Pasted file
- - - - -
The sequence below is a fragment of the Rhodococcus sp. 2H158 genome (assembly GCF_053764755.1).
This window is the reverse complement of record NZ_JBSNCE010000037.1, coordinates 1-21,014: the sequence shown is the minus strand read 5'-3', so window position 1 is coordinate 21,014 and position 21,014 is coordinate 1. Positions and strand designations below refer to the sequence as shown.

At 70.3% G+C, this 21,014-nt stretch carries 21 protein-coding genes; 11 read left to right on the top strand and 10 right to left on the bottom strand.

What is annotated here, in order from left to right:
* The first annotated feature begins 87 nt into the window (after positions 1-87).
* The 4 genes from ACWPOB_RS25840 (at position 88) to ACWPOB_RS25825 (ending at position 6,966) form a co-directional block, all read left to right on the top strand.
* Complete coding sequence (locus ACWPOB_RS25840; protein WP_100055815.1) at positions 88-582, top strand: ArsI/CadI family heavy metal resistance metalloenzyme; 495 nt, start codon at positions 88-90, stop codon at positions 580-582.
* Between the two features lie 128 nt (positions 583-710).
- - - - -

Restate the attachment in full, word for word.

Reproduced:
The sequence below is a fragment of the Rhodococcus sp. 2H158 genome (assembly GCF_053764755.1).
This window is the reverse complement of record NZ_JBSNCE010000037.1, coordinates 1-21,014: the sequence shown is the minus strand read 5'-3', so window position 1 is coordinate 21,014 and position 21,014 is coordinate 1. Positions and strand designations below refer to the sequence as shown.

At 70.3% G+C, this 21,014-nt stretch carries 21 protein-coding genes; 11 read left to right on the top strand and 10 right to left on the bottom strand.

What is annotated here, in order from left to right:
* The first annotated feature begins 87 nt into the window (after positions 1-87).
* The 4 genes from ACWPOB_RS25840 (at position 88) to ACWPOB_RS25825 (ending at position 6,966) form a co-directional block, all read left to right on the top strand.
* Complete coding sequence (locus ACWPOB_RS25840; protein WP_100055815.1) at positions 88-582, top strand: ArsI/CadI family heavy metal resistance metalloenzyme; 495 nt, start codon at positions 88-90, stop codon at positions 580-582.
* Between the two features lie 128 nt (positions 583-710).